Instagram Reels, the company’s TikTok competitor, is going to start including adverts among its short video clips, expanding the marketing globally. It’s the second big monetization push that Facebook has made this week, having announced yesterday that it planned to trial advertising in virtual reality experiences viewed through its Oculus Quest 2 headset.
That met with dismay from some quarters, which had hoped that Facebook’s arm’s-length approach to advertising when it came to Oculus would continue. In fact, the company said, it would show in-experience ads rather than pop-ups or other content which might destroy the sense of immersion, and would be basing future implementations on feedback from both users and advertisers alike.
Instagram Reels, however, will be more upfront with its commercial content. Facebook had previously tested the waters with ads in Reels in select markets, beginning earlier in 2021 with Australia, Brazil, Germany, and India. That subsequently expanded to tests in other markets, including the US and UK.
Now, though, they’re going global and there’ll be no escape. Adverts will appear in the Reels tab, along with any Reels showing in Explore and your Instagram Feed. They’ll also be included in Reels added to Instagram Stories.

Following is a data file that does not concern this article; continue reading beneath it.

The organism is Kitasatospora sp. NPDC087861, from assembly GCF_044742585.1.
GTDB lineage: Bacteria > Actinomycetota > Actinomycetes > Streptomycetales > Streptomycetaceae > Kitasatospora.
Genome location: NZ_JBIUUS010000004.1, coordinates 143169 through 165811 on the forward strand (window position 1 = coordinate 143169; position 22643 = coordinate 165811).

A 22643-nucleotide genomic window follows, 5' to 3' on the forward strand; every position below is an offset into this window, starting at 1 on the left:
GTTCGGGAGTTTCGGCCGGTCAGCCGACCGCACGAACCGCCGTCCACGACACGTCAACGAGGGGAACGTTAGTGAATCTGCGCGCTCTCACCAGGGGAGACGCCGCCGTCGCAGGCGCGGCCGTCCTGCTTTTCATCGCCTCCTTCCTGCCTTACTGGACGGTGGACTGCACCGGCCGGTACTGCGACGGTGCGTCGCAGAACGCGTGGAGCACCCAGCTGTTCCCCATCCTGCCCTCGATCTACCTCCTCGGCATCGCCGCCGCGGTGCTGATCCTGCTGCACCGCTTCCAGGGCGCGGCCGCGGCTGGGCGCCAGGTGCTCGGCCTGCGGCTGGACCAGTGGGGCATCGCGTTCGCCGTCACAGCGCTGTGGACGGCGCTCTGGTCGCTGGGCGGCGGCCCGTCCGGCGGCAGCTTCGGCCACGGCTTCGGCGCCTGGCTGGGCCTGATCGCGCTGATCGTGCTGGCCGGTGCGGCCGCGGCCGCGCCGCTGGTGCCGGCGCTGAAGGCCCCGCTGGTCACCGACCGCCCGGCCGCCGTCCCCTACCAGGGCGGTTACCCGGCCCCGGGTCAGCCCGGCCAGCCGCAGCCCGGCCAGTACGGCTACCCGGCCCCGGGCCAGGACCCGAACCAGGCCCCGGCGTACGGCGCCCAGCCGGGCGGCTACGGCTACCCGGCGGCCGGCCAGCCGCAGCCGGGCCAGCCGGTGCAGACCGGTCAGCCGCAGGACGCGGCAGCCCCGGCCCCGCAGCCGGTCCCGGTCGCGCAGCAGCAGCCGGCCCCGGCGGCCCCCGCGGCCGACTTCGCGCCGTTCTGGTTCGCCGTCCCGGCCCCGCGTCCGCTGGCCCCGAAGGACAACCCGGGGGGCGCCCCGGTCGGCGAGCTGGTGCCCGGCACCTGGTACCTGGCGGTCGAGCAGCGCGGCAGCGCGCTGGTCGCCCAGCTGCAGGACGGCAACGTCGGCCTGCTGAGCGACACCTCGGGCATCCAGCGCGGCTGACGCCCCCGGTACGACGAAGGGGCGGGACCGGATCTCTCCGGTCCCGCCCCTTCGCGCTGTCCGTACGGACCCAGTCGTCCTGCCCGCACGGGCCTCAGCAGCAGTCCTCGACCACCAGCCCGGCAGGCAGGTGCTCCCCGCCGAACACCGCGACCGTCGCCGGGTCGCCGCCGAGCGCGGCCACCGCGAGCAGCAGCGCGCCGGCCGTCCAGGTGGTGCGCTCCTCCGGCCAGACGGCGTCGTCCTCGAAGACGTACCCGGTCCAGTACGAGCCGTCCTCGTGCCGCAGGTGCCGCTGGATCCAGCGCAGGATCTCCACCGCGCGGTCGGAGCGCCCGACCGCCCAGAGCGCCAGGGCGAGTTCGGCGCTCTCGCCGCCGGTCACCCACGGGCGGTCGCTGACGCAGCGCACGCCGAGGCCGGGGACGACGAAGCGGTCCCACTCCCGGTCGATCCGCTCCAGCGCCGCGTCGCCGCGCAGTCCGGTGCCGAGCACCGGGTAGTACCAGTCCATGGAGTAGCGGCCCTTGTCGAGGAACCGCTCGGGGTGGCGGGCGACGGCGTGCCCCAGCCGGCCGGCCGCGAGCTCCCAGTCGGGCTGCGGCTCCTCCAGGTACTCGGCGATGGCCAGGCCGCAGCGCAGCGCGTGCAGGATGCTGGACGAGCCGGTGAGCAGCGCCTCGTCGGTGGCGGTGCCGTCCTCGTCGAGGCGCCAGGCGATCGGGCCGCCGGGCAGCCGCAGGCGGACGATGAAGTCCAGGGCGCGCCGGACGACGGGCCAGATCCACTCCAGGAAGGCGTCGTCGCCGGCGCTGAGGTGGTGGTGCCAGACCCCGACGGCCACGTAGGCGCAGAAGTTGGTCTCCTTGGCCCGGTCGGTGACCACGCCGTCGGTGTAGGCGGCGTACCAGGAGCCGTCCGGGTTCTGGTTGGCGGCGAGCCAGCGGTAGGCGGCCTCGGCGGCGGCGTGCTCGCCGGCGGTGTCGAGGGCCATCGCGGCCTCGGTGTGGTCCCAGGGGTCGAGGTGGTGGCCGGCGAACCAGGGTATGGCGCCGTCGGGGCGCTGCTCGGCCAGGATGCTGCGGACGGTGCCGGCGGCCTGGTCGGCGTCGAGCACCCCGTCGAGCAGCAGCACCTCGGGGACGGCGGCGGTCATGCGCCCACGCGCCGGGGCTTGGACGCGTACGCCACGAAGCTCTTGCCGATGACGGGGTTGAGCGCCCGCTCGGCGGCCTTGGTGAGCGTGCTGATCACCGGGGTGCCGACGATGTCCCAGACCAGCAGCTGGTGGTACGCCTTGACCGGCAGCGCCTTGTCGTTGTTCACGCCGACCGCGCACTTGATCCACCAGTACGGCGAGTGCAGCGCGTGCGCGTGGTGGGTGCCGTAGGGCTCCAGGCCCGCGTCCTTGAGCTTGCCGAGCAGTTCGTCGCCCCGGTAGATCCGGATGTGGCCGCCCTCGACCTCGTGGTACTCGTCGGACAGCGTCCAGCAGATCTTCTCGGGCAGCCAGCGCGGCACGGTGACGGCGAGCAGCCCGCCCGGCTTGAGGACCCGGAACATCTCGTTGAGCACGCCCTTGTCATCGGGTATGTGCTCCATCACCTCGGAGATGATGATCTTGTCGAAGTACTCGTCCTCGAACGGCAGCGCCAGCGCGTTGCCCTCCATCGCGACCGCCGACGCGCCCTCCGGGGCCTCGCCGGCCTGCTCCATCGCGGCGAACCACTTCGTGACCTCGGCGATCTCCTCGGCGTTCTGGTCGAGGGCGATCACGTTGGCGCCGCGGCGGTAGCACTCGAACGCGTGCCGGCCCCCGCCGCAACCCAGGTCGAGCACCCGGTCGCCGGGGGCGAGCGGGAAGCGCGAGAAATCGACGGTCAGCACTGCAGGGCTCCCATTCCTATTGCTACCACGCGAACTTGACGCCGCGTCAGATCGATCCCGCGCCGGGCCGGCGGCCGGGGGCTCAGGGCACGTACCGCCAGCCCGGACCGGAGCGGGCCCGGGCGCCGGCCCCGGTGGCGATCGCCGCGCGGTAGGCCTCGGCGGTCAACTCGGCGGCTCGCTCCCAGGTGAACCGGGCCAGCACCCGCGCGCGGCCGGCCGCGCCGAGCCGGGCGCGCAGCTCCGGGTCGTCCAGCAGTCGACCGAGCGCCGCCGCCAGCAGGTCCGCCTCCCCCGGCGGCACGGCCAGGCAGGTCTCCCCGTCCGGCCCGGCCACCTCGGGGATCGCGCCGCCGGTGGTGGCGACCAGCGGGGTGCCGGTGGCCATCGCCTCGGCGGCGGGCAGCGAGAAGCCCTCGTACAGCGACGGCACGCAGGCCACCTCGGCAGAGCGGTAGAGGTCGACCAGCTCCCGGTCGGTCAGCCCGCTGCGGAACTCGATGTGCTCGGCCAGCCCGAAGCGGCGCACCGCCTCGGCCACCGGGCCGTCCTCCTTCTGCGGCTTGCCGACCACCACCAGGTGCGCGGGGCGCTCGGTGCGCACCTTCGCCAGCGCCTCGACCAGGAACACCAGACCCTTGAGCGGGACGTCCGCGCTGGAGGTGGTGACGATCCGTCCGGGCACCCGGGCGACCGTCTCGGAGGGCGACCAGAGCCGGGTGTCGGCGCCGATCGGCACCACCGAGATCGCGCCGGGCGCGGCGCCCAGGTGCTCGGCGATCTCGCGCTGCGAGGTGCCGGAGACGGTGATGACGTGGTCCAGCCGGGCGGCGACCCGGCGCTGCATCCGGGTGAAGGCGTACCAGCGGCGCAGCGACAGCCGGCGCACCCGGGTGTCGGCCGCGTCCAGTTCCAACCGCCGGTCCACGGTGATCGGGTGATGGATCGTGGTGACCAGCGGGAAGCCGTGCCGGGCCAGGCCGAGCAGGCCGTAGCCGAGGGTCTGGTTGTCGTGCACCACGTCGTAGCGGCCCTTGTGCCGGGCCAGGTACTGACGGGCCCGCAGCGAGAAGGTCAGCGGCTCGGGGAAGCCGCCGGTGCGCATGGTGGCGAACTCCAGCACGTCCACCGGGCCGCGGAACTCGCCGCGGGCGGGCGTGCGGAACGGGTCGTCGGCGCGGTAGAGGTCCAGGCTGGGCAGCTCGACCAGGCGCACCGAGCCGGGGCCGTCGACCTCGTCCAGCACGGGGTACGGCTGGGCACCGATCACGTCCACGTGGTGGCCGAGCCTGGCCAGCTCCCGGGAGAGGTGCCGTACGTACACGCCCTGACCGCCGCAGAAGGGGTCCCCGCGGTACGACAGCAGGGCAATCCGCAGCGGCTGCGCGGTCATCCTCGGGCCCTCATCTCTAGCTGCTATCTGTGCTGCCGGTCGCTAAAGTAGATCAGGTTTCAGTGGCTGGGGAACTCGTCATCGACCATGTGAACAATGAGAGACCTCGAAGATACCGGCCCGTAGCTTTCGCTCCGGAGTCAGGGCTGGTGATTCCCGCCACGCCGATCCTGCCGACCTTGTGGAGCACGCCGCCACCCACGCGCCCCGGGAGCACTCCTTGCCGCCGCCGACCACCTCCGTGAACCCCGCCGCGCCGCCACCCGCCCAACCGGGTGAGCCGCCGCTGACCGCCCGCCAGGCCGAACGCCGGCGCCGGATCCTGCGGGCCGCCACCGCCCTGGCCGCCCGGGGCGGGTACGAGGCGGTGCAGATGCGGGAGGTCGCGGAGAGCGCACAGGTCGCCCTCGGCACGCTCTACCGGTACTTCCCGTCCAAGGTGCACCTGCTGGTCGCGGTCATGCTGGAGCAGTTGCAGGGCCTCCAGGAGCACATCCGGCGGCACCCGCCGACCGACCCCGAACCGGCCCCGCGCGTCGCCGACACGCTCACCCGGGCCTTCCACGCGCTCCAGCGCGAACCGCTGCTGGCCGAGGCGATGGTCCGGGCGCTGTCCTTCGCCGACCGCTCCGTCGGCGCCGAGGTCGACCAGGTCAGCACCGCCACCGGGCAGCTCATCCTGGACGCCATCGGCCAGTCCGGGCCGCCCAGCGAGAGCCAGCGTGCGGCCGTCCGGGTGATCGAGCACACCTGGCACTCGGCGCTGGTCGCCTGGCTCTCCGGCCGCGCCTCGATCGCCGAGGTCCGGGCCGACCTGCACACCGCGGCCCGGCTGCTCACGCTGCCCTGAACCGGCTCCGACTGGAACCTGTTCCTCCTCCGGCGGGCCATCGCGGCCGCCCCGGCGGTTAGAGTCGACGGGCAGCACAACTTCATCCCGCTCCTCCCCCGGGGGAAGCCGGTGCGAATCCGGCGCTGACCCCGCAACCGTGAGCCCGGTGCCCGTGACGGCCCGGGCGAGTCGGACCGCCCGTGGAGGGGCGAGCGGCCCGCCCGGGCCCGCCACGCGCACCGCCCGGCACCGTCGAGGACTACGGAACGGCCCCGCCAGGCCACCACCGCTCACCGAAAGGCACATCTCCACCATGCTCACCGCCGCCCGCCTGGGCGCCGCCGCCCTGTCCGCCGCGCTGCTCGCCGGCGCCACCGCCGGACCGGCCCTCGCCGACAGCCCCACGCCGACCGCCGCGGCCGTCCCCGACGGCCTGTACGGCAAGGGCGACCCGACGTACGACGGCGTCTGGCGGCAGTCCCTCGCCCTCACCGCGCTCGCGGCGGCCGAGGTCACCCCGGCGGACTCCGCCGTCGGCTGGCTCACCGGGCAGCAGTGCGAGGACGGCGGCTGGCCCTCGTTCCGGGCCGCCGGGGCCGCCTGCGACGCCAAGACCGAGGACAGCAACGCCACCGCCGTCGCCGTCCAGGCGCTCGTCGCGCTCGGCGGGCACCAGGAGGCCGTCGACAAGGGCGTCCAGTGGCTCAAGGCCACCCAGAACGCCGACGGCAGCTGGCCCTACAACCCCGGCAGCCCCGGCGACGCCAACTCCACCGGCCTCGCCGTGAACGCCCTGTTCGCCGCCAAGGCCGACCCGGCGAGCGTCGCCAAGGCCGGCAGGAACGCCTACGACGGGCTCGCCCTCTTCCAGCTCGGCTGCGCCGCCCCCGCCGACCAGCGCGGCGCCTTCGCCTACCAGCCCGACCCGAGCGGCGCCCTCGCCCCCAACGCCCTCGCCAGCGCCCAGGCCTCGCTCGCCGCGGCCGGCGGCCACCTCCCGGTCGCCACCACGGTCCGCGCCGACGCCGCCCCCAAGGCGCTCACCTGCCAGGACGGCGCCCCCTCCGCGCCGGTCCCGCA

Making the whole thing slightly more palatable, at least to advert-weary users, is the fact that the commercials will only show up when you’re viewing Reels in the full-screen mode. If you’re not, you won’t see them – at least, not for now, anyway.
As you scroll through that full-screen interface, you’ll find adverts interspersed between different Reels. They can apparently last for up to 30 seconds in length.
Facebook and Instagram execs have been tight-lipped about just how well Reels ads are actually performing so far. Monetizing video content, and content on social networks in general, can be fraught, given viewers’ typically short attention-spans. Facebook also needs to consider Apple’s recent war on user tracking, with the addition of new tools in its iPhone and iPad software to block cross-app tracking and force app-makers to disclose – and request permission for – gathering information and sharing that with so-called data brokers.
Facebook has already been an outspoken critic of that policy, but Apple has proved unrepentant in its deployment. At WWDC 2021, earlier this month, the Cupertino firm revealed even tougher privacy controls, including the ability to hide users’ location and IP address. They’re both details which can be incredibly valuable to advertisers wanting to target promotional content.